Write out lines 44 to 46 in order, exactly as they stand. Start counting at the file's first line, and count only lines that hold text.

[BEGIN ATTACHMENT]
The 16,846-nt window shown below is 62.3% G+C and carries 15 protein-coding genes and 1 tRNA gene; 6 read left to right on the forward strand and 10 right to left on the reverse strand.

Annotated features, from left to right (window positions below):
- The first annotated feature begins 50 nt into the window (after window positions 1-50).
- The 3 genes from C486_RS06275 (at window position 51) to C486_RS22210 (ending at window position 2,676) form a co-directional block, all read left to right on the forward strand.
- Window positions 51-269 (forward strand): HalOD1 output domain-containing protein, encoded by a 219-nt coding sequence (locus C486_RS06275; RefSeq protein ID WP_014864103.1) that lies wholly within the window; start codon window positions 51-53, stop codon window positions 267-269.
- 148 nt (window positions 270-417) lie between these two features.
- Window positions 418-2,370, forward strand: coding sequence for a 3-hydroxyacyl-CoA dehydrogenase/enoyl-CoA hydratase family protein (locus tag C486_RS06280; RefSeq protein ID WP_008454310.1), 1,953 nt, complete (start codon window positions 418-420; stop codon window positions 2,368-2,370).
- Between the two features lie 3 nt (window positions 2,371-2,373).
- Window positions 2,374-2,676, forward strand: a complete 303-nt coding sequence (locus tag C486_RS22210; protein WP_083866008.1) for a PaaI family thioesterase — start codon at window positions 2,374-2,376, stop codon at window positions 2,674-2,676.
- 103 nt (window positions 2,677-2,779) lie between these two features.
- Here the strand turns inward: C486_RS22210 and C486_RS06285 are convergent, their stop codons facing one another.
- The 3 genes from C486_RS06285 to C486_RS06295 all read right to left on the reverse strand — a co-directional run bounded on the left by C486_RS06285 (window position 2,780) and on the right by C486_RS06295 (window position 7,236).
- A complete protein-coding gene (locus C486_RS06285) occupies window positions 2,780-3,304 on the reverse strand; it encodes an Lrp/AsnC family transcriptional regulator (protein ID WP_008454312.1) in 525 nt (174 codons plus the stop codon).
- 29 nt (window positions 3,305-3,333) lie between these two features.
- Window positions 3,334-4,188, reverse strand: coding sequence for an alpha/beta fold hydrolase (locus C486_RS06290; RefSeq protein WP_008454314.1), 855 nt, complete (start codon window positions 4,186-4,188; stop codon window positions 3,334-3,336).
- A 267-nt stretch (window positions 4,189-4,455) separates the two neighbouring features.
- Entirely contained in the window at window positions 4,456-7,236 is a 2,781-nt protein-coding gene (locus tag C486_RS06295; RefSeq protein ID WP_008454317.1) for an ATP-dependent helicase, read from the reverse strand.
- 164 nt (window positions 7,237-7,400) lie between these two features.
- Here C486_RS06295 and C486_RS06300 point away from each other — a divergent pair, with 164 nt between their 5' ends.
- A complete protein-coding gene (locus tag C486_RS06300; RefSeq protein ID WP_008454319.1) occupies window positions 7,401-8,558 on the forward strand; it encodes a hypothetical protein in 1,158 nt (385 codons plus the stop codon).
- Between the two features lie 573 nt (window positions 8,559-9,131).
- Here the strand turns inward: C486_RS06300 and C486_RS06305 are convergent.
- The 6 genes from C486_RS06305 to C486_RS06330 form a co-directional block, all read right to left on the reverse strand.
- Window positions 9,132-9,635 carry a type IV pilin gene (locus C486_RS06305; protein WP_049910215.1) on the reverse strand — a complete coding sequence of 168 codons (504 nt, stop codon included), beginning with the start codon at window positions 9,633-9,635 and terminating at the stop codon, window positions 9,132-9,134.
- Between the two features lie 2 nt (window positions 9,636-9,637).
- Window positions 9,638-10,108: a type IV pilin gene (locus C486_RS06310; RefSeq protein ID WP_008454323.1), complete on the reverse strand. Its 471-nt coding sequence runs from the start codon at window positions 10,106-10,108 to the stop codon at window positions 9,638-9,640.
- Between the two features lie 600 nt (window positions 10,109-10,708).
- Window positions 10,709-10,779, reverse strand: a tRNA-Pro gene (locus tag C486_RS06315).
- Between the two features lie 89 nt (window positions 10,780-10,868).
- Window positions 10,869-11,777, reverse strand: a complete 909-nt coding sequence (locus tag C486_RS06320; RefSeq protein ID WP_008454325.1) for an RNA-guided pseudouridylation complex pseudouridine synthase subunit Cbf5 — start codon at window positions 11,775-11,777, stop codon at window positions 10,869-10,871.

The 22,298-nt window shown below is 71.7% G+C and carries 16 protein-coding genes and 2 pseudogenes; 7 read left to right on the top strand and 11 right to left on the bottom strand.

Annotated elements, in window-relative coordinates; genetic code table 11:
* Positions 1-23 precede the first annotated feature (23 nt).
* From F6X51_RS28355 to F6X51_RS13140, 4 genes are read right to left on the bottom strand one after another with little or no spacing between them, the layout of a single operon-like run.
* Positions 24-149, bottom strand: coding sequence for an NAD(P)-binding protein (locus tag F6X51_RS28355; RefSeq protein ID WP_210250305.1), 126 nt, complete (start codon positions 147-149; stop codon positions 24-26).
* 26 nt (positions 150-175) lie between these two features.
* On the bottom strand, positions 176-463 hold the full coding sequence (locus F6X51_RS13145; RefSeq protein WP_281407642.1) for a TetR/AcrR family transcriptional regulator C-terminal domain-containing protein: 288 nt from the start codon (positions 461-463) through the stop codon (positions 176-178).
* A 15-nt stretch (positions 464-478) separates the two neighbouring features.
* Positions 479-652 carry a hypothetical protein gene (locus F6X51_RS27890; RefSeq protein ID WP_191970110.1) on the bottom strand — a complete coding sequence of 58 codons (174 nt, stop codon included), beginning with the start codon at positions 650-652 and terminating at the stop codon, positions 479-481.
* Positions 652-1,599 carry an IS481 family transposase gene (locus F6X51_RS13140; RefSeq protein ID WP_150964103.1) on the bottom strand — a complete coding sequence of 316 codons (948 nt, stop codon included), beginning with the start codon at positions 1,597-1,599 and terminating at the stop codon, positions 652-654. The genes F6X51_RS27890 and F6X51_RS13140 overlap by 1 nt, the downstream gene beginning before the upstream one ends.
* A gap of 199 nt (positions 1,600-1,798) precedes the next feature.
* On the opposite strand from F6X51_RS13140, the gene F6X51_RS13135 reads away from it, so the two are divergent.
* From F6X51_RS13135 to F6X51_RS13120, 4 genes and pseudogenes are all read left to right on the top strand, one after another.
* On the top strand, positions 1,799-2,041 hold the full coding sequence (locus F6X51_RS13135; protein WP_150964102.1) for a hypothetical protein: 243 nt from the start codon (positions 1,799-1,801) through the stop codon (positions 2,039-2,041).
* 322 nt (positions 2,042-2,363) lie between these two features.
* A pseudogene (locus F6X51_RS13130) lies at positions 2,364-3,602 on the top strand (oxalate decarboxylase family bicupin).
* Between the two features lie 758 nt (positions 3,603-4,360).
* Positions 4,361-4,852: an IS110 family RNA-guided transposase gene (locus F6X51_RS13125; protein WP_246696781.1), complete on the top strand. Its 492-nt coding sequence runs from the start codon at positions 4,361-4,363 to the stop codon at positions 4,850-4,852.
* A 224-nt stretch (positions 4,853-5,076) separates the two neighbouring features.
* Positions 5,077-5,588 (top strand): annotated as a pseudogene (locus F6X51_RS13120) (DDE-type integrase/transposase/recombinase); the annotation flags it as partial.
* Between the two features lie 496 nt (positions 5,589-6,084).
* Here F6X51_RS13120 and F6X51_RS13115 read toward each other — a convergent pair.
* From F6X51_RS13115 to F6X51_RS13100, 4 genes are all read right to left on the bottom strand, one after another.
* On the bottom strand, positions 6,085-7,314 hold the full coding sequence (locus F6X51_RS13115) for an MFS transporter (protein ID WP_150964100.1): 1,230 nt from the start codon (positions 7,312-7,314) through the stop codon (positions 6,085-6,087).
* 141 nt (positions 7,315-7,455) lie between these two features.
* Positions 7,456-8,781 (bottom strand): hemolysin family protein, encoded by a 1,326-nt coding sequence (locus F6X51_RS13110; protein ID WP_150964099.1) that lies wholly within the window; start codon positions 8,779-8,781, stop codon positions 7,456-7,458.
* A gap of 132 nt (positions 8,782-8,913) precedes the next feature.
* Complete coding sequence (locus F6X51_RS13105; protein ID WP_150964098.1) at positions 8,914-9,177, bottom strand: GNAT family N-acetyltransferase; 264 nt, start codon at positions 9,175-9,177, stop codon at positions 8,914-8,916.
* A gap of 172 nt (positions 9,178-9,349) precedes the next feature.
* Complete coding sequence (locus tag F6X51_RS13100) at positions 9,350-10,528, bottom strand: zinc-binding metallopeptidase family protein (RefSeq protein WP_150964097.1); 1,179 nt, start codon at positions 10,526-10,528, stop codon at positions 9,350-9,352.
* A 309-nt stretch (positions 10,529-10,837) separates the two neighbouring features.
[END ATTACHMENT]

* On the top strand, positions 1,799-2,041 hold the full coding sequence (locus F6X51_RS13135; protein WP_150964102.1) for a hypothetical protein: 243 nt from the start codon (positions 1,799-1,801) through the stop codon (positions 2,039-2,041).
* 322 nt (positions 2,042-2,363) lie between these two features.
* A pseudogene (locus F6X51_RS13130) lies at positions 2,364-3,602 on the top strand (oxalate decarboxylase family bicupin).